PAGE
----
“Yes,” Apicius nodded. “I will pay one million sestertii to find and acquire these knives. One third of that is your fee,” he said, hoping that the nervousness that he felt at offering such a sum wasn’t evident.

Malleolus gasped. He placed both hands on the counter and leaned toward Apicius. “One million sestertii? For cooking knives? Has Juno struck you mad?”

“Perhaps. But this is a gift that will fulfill a lifelong debt. I’ve thought long and hard about this. I have sought the blessing of Honos and Sancus and I feel that the cost of these knives is the least that I can do to give honor where it is due. I came to you because I trust you to help me find the man who will make these knives. I need a master and you are the one who knows how to find those masters. I also know that you won’t cheat me.”

Malleolus reached behind the counter and pulled out a flagon of wine. He uncorked the vessel and poured the wine into two red clay cups, topping it off with a measure of water from another nearby pitcher. His hands were shaking and several drops spilled onto the counter. “Falernian, sweetened with honey,” he said, handing a glass to Apicius and raising his own in a toast.

“I’m impressed! This is very fine wine, my friend. And so, you will take on my quest to find me the finest knife maker in the world?”

The arms-dealer smiled. “Yes, I’ll find him for you. You will have the strongest and most beautiful knives that you have ever seen.” He swirled the glass to mix the flavors then sipped the wine with closed eyes and a serene smile. “Ahhhhh. This is very good.”

Apicius took a long draught. Falernian was a sweet wine that aged well and without bitterness. It was hard to come by and he always enjoyed sharing a bottle with friends.

“I’ve heard rumors of a man in Damascus who knows how to make swords of a metal that is nearly unbreakable,” Malleolus said, breaking their wine-soaked moment. “I hear tale that they are so strong and flexible that they can cut a piece of silk in half as it falls to the ground. They can slice right through our bronze swords, and even rock, without a dent or without losing its edge.”

“That sounds too good to be true.”

He nodded his head. “It sounds rather fantastic, but I have heard this from not one but three merchants, respected men who would not have cause to tell tales. In all cases they did not have the swords to market because the cost was too high. They say that the blades are forged with a pattern of turbulent water that is beautiful to behold.”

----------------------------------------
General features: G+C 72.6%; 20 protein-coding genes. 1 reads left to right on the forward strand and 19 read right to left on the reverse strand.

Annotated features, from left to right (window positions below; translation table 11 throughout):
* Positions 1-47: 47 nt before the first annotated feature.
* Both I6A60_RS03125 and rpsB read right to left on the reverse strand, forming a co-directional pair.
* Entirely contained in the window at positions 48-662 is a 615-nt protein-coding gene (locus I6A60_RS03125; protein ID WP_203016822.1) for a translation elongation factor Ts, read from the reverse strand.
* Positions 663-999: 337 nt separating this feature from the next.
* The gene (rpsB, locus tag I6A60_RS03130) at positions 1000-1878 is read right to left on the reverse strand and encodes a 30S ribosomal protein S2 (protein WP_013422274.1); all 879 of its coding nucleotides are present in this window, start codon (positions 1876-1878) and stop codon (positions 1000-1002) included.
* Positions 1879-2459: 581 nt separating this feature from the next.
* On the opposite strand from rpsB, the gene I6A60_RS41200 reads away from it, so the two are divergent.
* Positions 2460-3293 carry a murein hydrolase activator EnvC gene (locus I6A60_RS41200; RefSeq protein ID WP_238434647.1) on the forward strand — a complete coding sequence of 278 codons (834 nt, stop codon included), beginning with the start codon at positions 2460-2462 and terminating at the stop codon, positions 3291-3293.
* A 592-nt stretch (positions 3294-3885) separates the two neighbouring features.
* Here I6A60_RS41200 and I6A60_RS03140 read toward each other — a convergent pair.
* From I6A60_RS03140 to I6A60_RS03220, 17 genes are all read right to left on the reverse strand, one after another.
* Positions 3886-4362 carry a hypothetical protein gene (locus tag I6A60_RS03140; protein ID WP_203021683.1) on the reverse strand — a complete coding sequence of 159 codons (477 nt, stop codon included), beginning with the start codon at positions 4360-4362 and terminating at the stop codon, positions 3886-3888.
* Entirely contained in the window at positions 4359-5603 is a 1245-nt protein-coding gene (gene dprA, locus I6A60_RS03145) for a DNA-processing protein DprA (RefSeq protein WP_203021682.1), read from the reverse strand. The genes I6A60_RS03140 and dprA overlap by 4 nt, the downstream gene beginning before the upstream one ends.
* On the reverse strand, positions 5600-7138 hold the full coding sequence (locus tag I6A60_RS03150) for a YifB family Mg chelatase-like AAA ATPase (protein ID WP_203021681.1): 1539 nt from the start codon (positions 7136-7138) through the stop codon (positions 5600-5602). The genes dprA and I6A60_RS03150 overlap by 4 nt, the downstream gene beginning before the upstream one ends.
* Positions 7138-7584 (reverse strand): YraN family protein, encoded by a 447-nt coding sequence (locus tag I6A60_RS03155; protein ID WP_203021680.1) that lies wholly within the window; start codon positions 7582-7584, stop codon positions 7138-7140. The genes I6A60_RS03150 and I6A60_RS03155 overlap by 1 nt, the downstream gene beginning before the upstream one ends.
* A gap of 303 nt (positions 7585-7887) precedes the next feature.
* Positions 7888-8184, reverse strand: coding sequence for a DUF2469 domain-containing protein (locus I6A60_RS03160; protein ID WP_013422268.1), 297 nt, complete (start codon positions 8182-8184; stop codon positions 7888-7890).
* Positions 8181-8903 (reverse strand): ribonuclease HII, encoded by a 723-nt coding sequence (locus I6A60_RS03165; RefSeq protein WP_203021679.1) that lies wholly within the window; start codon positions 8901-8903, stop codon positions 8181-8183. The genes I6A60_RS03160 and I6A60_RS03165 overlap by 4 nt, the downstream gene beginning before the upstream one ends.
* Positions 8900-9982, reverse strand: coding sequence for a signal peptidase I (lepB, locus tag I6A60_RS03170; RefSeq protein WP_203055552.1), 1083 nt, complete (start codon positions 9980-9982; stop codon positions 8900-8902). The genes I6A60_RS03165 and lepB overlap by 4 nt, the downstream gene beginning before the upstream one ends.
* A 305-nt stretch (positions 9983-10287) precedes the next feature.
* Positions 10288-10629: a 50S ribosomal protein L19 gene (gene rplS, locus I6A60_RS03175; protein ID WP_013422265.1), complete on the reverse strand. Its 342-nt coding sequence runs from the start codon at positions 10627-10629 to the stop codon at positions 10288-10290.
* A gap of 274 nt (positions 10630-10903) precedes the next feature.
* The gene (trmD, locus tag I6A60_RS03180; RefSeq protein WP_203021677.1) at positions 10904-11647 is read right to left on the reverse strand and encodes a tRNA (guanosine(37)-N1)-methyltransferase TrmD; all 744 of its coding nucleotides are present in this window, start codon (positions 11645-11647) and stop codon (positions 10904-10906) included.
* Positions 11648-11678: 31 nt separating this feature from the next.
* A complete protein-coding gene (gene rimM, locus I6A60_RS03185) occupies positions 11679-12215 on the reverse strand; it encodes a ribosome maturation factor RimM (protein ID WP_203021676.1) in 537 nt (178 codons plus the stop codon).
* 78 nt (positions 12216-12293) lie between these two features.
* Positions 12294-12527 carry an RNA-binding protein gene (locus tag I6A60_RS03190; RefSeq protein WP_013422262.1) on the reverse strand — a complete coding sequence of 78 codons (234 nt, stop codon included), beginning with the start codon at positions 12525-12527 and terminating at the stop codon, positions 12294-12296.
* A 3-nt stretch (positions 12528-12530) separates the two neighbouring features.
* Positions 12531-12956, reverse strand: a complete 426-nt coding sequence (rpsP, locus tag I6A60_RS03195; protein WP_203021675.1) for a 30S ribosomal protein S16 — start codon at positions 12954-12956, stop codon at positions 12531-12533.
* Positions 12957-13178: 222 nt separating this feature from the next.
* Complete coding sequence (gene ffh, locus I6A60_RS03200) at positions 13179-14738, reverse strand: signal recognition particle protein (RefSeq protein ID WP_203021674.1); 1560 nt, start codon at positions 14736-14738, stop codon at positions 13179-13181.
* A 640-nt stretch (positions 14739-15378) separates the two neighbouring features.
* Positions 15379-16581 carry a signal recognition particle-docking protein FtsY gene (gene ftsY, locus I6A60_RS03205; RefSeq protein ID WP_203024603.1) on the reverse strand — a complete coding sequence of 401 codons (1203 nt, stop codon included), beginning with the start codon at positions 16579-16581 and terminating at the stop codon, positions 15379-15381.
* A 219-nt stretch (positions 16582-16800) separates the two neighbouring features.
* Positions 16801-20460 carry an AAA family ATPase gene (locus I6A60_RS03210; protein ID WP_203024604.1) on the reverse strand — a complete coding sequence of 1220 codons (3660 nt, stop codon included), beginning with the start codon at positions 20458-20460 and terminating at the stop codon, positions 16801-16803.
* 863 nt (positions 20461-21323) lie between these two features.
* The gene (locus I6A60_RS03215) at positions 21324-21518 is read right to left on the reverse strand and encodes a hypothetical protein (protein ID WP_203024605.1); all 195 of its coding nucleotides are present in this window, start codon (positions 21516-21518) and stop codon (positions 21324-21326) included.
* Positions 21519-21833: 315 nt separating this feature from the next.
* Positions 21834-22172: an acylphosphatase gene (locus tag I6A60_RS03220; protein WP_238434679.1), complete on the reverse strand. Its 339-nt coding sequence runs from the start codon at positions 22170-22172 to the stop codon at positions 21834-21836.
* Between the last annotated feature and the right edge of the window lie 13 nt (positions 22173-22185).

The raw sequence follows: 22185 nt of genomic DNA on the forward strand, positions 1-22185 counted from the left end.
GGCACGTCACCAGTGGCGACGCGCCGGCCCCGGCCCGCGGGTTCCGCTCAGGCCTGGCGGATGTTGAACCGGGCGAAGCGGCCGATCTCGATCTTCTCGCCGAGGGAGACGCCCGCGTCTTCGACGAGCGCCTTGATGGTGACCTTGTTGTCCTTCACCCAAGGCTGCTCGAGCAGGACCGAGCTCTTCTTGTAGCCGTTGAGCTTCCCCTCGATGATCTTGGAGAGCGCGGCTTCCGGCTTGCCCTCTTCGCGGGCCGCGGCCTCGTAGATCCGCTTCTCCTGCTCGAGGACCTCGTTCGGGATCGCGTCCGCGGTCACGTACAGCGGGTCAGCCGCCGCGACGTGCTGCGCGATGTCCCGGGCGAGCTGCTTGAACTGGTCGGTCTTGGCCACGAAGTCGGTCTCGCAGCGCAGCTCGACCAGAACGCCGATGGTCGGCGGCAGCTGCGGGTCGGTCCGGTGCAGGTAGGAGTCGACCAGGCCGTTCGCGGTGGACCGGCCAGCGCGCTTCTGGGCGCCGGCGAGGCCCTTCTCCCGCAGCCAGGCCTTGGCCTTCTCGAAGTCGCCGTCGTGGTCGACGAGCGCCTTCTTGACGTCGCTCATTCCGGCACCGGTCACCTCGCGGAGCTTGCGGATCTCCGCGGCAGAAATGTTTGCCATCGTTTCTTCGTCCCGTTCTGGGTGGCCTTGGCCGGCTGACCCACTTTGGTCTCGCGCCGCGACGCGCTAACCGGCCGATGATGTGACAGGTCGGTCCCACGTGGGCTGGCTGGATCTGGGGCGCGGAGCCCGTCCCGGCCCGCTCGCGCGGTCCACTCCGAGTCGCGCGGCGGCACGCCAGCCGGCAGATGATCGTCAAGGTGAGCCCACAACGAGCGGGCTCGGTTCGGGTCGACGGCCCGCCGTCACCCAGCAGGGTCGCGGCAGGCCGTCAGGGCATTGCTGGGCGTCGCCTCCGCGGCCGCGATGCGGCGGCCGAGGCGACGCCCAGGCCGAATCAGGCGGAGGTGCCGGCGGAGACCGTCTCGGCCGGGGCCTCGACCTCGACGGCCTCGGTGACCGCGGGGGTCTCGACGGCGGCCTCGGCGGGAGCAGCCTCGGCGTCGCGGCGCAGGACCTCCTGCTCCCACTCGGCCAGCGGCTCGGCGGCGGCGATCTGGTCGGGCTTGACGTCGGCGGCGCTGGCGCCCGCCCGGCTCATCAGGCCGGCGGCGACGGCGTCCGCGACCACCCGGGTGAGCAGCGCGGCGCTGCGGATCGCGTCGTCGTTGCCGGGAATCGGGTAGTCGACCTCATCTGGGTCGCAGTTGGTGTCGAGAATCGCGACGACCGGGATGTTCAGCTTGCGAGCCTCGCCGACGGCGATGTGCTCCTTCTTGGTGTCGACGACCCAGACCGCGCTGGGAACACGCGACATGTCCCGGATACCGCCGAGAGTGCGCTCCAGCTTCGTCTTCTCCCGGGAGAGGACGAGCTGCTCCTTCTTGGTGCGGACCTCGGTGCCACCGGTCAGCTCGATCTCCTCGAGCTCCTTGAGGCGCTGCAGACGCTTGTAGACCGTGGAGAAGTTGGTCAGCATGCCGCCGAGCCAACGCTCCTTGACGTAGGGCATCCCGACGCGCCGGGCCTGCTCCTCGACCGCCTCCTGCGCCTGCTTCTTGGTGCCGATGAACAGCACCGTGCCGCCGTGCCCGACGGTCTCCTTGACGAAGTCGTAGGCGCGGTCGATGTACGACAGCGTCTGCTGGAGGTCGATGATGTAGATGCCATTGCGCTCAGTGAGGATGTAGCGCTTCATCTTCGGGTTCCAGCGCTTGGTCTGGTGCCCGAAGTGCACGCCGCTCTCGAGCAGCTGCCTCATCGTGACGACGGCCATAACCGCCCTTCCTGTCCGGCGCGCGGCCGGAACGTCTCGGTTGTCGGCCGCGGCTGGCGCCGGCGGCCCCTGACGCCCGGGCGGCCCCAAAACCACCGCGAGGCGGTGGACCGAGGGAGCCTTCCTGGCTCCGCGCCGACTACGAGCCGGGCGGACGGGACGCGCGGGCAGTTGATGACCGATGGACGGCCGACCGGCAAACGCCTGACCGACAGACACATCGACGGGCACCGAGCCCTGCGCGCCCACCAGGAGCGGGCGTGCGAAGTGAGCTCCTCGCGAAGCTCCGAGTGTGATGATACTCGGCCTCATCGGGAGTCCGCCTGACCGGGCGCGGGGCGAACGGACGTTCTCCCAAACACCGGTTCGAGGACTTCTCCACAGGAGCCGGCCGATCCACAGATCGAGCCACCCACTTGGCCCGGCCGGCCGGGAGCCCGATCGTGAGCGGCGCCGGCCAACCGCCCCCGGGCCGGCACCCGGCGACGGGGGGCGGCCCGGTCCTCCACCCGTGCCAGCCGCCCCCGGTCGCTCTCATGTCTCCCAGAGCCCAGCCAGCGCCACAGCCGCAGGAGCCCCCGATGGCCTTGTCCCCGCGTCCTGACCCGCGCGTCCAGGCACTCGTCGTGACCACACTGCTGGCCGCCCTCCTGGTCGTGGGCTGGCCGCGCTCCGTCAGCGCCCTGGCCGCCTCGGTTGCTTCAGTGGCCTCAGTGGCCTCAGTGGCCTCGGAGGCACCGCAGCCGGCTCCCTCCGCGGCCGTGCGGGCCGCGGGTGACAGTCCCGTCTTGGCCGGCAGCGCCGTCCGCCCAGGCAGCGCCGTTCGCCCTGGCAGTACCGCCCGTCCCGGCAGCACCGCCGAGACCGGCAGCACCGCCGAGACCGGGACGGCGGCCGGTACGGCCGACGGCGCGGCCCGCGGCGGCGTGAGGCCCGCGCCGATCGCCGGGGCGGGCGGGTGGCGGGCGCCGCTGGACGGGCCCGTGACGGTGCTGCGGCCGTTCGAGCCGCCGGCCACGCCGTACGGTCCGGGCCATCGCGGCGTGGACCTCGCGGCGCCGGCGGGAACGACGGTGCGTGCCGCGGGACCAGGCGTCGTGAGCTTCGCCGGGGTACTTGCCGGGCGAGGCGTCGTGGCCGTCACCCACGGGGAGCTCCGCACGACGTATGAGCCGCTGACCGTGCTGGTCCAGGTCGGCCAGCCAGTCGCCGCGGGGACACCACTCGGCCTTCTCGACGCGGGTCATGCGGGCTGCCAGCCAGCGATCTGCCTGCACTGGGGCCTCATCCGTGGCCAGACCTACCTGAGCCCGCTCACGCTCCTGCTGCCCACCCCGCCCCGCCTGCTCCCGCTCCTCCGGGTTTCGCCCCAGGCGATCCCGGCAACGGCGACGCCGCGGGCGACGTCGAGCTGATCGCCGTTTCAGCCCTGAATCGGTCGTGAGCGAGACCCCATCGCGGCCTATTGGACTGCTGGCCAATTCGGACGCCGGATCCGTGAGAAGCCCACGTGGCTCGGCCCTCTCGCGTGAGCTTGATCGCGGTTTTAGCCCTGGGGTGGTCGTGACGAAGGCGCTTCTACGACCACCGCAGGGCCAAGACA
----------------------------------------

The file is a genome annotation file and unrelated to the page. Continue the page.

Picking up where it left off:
“If that is true, how long would it take to find out?”

“Tonight I will leave votives for both Honos and Fortuna that this will be a journey of both honor and great success. In the morning, I will leave for Damascus. Bring me the fee in the morning at dawn. I will find this man, impress upon him the importance of this commission and will oversee the making of your knives. I will take your payment to me only after you are satisfied that I have done right by you and by the gods. I will return when I have found our smith and he is hard at work on your new knives.”

“I can lend you slaves for the journey, if you need an escort. That is a long trip and I don’t want anything to happen to you or my money.” Apicius found that he was shaking as well. This was a great risk but he had faith in Malleolus. He was known across the land for the quality of his work. And the fact that when they were 12 and Apicius saved his life from a wolf also went a long way to forge a bond between the men.

“No, do not worry. I’ll take two men with me and that should be enough. More would only draw attention to me. Better that I travel as I always do when riding a trade route. I am well-known and will be safe.”

Apicius reached into his tunic and pulled out a small scroll. He unrolled it and set it on the counter in front of Malleolus. On the parchment was a series of illustrations of the knives that he wished to have made. There were two, one with a slightly curved blade the size of a man’s hand and the other a straighter blade with a length somewhat shorter than a woman’s hand. In the margins he had included notations of the full dimensions.